Where Do Turkeys Sleep? The Crazy Knowledge Will Surprise You

Where Do Turkeys Sleep

Are you a hunter looking to take down a longbeard this season? One of the most important things a hunter can do is learn as much as possible about your prey, including where they sleep. Wild turkeys are no different and learning their habits in combination with your hunting skills and strengths will arm you with all the information necessary for you to bring home the bird.

Where Do Turkeys Sleep?

Where Do Turkeys Sleep

Via outdoorlife.com

Turkeys are often seen wandering along the ground. I can’t count the number of times I have had to stop my car and wait for a posse to pass. But these birds can fly and though in short bursts, they can reach speeds of 55 miles per hour! That said, it is no surprise that you can find these birds flying up into trees at nightfall for a little shut eye.

Wild turkeys take to the trees at night to stay safely out the range of predators that might want to attack while the birds are asleep. The list of predators that turkeys defend themselves from is a long one, including raccoons, coyotes, foxes, snakes, skunks and even dogs. When birds wake up around dawn, they call out softly to their posse to make sure all is well before descending from their perch.

As you probably already know, turkeys have excellent eyesight. While they can see great during the day and low light (think twilight and dawn), they cannot see well in pitch black. In fact, with some good hunting skills, you could find yourself settled under their roosting tree undetected with a perfect vantage for an early dawn hunt.

RELATED: 6 Fantastic Turkey Hunting Vests That Will Really Make You Proud

Helpful To Hunters

How can this information help you, the hunter? Aside from knowing as much as possible about your prey, hunters need tools to hide themselves from being noticed by these birds. The turkey’s eyesight is ten times better than humans so even though we know where they sleep, once they are awake, they have the advantage.

Setting up your blind in an area you know turkeys tend to sleep in is a great idea, especially if you do it well in advance. While blinds are highly recommended for blurring your silhouette to your prey, check out this incredible video where hunters did it all without a blind.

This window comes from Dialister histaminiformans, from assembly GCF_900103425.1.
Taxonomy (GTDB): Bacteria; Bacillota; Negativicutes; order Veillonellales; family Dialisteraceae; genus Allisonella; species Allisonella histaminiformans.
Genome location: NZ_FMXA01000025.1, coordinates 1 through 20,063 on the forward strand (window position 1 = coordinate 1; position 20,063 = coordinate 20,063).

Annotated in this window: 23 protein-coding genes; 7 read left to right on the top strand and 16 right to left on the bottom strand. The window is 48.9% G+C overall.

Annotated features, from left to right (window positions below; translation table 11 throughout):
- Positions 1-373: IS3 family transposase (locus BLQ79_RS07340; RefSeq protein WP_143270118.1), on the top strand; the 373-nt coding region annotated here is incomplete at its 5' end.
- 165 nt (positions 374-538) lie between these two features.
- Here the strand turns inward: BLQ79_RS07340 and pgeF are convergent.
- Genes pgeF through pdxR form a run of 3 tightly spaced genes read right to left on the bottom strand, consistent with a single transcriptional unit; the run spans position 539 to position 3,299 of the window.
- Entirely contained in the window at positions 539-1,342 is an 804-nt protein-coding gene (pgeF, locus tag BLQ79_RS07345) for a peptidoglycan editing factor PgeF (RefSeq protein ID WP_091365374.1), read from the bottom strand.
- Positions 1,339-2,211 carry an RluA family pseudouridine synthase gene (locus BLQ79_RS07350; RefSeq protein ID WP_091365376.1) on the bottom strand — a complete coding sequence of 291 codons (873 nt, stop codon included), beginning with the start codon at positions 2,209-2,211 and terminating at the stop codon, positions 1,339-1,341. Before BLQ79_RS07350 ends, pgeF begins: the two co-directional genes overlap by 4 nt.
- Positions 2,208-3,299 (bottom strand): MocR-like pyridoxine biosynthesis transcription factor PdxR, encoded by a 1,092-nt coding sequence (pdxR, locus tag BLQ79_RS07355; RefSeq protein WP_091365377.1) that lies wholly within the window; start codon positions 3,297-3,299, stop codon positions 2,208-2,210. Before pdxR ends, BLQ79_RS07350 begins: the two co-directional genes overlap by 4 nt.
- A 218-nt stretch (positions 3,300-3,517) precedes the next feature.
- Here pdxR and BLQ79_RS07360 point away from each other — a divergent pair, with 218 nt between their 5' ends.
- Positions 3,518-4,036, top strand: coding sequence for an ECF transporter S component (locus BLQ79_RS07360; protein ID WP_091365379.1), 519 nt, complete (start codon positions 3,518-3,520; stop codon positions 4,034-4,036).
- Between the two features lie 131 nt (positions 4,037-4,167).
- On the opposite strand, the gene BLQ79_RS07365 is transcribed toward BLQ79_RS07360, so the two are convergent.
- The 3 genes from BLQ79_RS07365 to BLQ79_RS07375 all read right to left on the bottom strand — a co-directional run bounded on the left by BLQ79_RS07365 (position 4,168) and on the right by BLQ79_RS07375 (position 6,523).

Decoys can be hit or miss but it never hurts to try and bring the birds into closer range, increasing your chances of a direct hit. Keep in mind the keen eyesight of these birds as they do rely on each other as well. In a posse, you could have upwards of a dozen eyes looking out for your hiding spot.

More Tips On Turkeys

Let’s look at some key common sense guidelines to follow while hunting longbeards will help you tag the bird you so desire.

  • Scouting is a necessary action and there is no such thing as doing too much. Once you uncover where your prey sleeps, set up your blind near the cozy copse of trees. Be sure light doesn’t angle into it and blend in with your surroundings as much as possible.
  • Use decoys even if they are hit or miss. You know where the turkeys sleep, so now plant those decoys at a relative distance from your blind and their nesting place. These jake and hen decoys from Amazon are the perfect size for your hunt.
  • Learn how to do mouth calls because holding a bow doesn’t allow for you to use your hands. In combination with scouting, using the calls will draw the turkeys to your decoys which make for an easy shoot.
  • When practicing for turkeys, mimic hunting conditions as best as you can to make the transition from practice to the real thing seamless.

One key to tie this all in together is proper planning and patience. With good scouting and planning, you can find yourself in the situation we described earlier where you find yourself surrounded in close proximity to wild turkeys prime for your shooting. A good hunter does the prep work needed for success.


Knowing where turkeys sleep is one piece of a plethora of information. Understanding your prey, their habits and how best to leverage this information is like fitting all the pieces of a puzzle together, one that hopefully lands you a turkey in the oven.

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2 Comments. Leave new

  • Bought a new gobbler and it begins fighting, so I put it in cow pasture, you can’t put two males together?

    • You can put a tom (adult male) and a jake (juvenile male) facing each other as if they are establishing the pecking order. This may attract a battle-ready gobbler into range.


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